By now, climate experts are in agreement that climate change is not only real and harming the planet, but that it’s driven by humans — and, that climate change affects us right now. Further, much of the harm caused by changes in the climate is caused by the United States, the second-ranking contributor of CO2 emissions, trailing only China. Burning up fossil fuels and chopping down forests are among the top human-created contributions to climate change, which has negative impacts all over the globe as well as here at home, where wildfires, hurricanes, crop devastation, and pollution in urban cities are wreaking dangerous havoc.
In the last few months alone, California has seen one of the worst fires in the state’s recorded history, multiple hurricanes have left millions without water, power, and homes, and nearly entire crops of fruit have been destroyed. Here’s a look at some of the ways that climate change has recently hit very close to home.
Firefighters in northern California have been working for days to squelch the devastating and record-breaking wildfire that has so far killed at least 40 people, according to the Los Angeles Times. Dozens more people have been reported missing.
According to Scientific American, there are several climate factors at play when it comes to wildfires. One of the more obvious is an increase in temperature. When temps go up, vegetation dries up and becomes much easier to set on fire if lightning strikes, or for human-built fires to spread.
Speaking of lightning: There’s more of that these days thanks to climate change as well. As Scientific American explains, lightning is more likely under warmer conditions, and lightning strikes in the US could go up by 12 percent for every one degree Celsius the temperature rises.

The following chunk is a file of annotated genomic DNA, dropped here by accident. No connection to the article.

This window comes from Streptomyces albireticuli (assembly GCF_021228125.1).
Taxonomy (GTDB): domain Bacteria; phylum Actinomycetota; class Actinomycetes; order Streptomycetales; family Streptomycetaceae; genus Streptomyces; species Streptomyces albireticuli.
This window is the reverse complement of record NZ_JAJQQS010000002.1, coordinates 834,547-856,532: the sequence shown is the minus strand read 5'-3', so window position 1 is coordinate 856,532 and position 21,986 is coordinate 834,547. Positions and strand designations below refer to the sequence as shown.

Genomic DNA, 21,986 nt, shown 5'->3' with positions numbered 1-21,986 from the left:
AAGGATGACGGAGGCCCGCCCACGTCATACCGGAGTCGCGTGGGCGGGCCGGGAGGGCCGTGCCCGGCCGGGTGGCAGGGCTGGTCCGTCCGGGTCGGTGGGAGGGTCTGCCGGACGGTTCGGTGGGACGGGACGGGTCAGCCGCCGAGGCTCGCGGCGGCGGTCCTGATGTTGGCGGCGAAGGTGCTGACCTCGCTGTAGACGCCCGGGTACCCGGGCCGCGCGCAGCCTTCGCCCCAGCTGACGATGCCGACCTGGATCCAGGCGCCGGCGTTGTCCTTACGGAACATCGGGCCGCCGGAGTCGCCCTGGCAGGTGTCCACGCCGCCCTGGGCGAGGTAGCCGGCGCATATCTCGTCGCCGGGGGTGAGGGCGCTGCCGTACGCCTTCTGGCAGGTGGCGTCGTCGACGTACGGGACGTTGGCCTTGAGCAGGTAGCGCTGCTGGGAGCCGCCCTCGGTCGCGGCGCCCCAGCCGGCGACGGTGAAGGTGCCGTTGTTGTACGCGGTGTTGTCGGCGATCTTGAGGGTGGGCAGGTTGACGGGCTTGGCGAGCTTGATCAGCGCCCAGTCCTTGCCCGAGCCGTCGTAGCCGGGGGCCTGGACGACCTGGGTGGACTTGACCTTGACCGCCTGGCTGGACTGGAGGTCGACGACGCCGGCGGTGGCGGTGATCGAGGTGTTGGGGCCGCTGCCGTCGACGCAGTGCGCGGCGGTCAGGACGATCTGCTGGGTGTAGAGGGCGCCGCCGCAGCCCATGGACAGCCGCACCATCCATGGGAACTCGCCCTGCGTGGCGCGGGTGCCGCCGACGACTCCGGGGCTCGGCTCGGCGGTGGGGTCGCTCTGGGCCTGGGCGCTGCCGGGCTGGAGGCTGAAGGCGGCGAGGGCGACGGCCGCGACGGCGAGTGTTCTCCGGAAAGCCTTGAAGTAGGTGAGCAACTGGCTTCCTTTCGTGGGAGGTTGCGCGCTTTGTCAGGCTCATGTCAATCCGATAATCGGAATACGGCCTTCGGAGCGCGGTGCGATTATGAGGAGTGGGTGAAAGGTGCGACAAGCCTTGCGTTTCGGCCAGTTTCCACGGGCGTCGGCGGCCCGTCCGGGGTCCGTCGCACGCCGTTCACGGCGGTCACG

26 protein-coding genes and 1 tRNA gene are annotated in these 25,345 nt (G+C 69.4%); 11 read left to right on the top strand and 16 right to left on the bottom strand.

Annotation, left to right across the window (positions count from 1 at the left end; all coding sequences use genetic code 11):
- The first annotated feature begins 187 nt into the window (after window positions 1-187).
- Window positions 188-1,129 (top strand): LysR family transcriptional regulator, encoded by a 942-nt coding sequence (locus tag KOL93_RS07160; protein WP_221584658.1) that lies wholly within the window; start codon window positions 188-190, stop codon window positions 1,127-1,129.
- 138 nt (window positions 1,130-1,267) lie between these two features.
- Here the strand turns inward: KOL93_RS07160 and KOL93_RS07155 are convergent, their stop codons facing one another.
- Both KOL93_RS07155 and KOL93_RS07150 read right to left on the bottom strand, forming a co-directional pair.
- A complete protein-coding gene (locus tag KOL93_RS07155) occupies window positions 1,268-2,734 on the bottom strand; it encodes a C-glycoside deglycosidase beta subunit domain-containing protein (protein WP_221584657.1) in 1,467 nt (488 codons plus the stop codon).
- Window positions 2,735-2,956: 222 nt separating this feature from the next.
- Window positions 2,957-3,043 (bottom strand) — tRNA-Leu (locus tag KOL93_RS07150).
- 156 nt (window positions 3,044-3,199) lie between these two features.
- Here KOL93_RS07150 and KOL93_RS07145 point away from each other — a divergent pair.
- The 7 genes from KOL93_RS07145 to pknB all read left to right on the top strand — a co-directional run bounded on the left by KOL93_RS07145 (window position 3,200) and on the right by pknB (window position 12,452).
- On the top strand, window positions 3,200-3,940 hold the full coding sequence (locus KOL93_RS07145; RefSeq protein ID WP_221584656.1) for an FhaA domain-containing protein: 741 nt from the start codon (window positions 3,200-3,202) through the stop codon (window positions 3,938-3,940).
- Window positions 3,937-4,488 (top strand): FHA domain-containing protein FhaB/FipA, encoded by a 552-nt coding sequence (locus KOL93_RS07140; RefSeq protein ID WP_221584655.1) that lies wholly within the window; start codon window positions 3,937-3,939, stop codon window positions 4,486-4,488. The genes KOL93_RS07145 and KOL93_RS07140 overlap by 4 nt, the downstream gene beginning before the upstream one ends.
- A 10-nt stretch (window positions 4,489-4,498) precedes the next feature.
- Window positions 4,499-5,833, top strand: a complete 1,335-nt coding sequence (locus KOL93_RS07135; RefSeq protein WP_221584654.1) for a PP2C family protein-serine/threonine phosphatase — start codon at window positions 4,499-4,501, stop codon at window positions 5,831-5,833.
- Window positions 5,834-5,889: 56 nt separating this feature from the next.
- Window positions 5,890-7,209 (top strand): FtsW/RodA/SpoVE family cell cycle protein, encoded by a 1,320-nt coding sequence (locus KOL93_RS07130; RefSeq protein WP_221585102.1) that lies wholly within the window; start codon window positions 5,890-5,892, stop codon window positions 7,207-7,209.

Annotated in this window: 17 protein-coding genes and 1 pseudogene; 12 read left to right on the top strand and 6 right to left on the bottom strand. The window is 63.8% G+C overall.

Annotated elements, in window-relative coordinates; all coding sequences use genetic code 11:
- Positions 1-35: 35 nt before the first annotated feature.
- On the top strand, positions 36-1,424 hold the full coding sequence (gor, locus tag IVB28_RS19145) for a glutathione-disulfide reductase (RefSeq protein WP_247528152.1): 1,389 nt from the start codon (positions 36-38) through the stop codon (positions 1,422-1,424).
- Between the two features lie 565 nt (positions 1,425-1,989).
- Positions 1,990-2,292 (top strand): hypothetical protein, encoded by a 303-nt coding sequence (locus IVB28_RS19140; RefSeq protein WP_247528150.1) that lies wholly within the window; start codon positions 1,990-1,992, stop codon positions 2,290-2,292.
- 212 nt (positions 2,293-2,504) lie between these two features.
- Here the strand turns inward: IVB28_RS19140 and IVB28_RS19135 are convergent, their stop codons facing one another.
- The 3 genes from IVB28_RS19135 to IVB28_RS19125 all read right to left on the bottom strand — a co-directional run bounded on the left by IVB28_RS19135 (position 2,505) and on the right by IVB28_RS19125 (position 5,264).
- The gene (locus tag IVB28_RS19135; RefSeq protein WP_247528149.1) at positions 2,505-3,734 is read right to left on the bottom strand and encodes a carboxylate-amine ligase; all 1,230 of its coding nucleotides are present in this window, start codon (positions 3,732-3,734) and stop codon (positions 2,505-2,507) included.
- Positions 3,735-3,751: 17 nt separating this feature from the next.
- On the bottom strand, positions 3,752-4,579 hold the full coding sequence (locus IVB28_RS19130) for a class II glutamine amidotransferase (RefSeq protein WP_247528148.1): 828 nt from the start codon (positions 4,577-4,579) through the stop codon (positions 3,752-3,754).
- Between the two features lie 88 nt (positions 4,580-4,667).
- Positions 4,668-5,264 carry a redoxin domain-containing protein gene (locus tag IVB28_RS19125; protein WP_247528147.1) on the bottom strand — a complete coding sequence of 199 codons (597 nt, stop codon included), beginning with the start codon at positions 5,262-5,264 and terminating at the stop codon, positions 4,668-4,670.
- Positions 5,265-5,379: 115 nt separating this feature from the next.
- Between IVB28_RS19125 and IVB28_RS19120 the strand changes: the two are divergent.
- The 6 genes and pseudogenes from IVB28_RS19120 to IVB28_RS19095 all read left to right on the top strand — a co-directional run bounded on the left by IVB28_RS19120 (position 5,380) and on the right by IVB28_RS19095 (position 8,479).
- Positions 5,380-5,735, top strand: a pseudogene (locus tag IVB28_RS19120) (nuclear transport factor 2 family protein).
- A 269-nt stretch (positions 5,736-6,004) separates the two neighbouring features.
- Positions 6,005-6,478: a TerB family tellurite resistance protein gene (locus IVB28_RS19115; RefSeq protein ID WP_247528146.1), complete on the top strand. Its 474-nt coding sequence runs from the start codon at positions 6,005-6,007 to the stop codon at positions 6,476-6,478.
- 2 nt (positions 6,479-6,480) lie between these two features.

Wildfire seasons are also growing as temperatures rise. The longer it’s warm and dry outside, the more time there is for dangerous fires to form. Specifically, in California, climate change could also be contributing to wind patterns, which can exacerbate existing fires once they’ve started, according to Scientific American. A separate report for Scientific American states that strong winds and months of higher-than-usual temperatures were direct factors in the devastating fire that’s still burning in northern California.
Parts of the United States and the Caribbean are experiencing a massive humanitarian crisis following several powerful hurricanes that have caused devastation in Houston, southern Florida, Puerto Rico, and the US Virgin Islands, among other islands. The island of Barbuda has been rendered uninhabitable because of damage from hurricane Irma. Hurricanes Harvey, Irma, and Maria came 12 years after hurricanes Katrina and Rita, the damage from which Gulf states and other regions are still recovering.